Last night I spent about an hour an half finishing the novel Three Soldiers by John Dos Passos. The novel follows a handful of soldiers as they make their way from training camp to the front during World War I, and what happens after the war ends.
I mostly enjoyed the novel, but there has been something of a series of late 19th/early 20th century novels that have come up in my book queue of late. I had two novels in rapid succession by George Orwell, Down and Out in Paris and London and Burmese Days. Not long after that, I pulled Willa Cather’s The Troll Garden. It’s interesting to see the parallels—these are not turn-of-the-century stories woven by modern authors, they are authored by people that lived during the time.
There’s a sense of superiority in the words chosen. The tone is one of a curator of fascinating art forcefully pressing your face against the glass simultaneously telling you that you cannot possibly understand the depth of wonder the author finds in the bits of filth on the stool in the exhibit, and if you do, it’s because you are deranged, not an artist, and certainly not an aficionado. I didn’t so much feel that way about Orwell, but definitely Cather, and definitely Dos Passos.
Dos Passos, at this time, tells a soldier’s tale. I had difficulty maintaining the era in my head, and continuously kept correcting my mind’s eye as it conjured up a weary World War II soldier instead of World War I. I don’t think that’s my fault or his, I think it is the language of war. War never changes.
What does stand out about the time period is the innocence. Sex is hardly suggested at all. The romance to be found within is deep sighing, and sudden urges to grab people and shake them. There are kisses stolen, and promises of embraces built up. My goodness Mr. Andrews but aren’t you forward … I mean, yes, it’s wartime and there is certainly a wink and a nudge at certain girls pandering to the soldiers as they integrate with the French on their leaves. I’m not complaining, I’m just saying that it’s quite noticeable what era it takes place in off the battlefield, and that it was written during or shortly after that time.
What kept me hooked was that possibility of triumph, always hinted at, and maybe on the next page. Dos Passos gives and he taketh away, effectively.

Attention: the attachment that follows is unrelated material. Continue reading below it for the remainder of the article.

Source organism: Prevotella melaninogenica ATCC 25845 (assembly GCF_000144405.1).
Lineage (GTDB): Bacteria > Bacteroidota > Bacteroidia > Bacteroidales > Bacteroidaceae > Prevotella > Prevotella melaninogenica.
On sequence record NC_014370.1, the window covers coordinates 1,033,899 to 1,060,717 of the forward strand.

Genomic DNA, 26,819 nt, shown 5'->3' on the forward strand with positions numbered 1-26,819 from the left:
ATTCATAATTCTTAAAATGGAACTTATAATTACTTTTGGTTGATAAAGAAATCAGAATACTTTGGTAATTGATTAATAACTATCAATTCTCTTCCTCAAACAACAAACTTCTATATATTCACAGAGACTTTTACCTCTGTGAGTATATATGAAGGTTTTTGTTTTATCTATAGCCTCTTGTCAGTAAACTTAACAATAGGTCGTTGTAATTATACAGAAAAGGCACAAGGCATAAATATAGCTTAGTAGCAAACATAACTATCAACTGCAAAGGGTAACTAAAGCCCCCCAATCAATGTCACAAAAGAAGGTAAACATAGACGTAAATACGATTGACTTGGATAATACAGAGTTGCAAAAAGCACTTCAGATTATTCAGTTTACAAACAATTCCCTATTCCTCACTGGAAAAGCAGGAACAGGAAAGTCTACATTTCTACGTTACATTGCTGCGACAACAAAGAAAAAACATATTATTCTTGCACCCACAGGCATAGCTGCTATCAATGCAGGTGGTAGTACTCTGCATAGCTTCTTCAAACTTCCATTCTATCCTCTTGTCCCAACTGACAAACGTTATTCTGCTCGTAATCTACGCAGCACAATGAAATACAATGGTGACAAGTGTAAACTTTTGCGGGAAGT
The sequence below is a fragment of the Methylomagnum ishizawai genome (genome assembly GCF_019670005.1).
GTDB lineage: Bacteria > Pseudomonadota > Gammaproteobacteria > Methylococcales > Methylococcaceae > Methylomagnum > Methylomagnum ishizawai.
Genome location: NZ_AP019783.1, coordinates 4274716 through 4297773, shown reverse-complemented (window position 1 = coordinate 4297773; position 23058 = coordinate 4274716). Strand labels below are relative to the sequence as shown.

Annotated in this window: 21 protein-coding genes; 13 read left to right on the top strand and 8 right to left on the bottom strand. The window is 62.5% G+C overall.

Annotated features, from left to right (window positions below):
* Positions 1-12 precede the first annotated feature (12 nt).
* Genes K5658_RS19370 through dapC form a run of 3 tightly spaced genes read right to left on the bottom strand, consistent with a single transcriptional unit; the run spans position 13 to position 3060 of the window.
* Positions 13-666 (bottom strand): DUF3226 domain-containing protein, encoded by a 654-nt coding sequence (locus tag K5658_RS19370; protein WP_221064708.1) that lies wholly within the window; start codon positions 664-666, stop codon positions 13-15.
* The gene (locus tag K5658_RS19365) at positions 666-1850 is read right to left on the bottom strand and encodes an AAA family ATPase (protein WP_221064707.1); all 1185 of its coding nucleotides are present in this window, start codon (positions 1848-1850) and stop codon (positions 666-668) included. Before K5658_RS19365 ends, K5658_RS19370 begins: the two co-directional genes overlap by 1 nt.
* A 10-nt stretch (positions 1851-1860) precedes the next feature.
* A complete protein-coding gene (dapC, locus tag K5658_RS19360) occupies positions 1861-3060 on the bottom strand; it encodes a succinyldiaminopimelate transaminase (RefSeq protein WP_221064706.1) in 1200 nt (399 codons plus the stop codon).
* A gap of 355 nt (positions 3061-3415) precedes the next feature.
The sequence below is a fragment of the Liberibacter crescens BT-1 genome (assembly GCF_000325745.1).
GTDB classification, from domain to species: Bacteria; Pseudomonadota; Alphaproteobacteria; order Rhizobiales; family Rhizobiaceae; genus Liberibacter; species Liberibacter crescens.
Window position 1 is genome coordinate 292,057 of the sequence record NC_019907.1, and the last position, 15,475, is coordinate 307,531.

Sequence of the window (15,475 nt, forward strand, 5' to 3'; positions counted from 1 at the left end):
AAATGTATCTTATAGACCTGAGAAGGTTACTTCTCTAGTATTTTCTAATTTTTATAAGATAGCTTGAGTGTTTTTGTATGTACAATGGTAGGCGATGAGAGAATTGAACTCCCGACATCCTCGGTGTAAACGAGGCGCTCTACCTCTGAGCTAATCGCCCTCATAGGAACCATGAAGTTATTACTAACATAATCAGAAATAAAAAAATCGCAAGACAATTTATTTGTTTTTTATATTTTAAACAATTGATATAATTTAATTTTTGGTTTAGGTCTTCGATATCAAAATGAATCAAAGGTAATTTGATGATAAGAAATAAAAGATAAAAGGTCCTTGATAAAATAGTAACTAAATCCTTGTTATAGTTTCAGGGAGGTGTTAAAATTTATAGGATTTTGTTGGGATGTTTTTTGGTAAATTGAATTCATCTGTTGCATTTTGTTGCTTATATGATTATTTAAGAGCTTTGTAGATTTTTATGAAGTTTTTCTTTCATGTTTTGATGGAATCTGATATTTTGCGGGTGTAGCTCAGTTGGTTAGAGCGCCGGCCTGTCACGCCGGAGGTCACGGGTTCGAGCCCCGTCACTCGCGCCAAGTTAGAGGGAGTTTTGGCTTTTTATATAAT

As a side note, I had never heard of this author, or this novel in the usual manner. I’m not sure if it just doesn’t stand out like Cather and Orwell and Maugham, and others I’ve read that wrote about the same period. I actually first saw it mentioned in Philip K Dick’s Gather Yourselves Together (which I absolutely loved). One of the main characters was reading the novel while waiting for the Chinese to come reclaim the business sector he was assigned to. So it’s kind of meta. Unfortunately, I’ve read so many things between Dick and Dos Passos that I don’t see the correlation any longer. I suppose it is the curse of the random book queue.
I’d like to take a moment and bitch about something, though. As I went searching for this novel. I broke my usual regulation stating that I’d only pull books into the queue from Half-Price books. I got drunk one night at The Celt and ordered it off Amazon. What I got was a magazine-sized printing, not the typical pocket-size novel. I fucking hated it. It appeared that whether due to some open license, or lapse of license, that a small publisher gained the rights to publish the work (or did so illegally). The format is trash. Some of the double spaces between paragraphs meant to denote passage of time are lost. You can tell the text had been scanned as “e” had turned to “c” in many cases, and stand-out font choice defaulted to lightweight courier new. I will never drunk-buy a novel again.
Do I recommend the novel? I don’t consider a must-read, but it’s not bad. Just find a decent copy.
I immediately picked my next novel to read after shuffling the number system once again. I’m down to 102 novels in my random queue, so after three novels I can begin adding one each time I read one to keep it at an even 100.
My next read is Night Mare by Piers Anthony. I could use a good absurdist fantasy.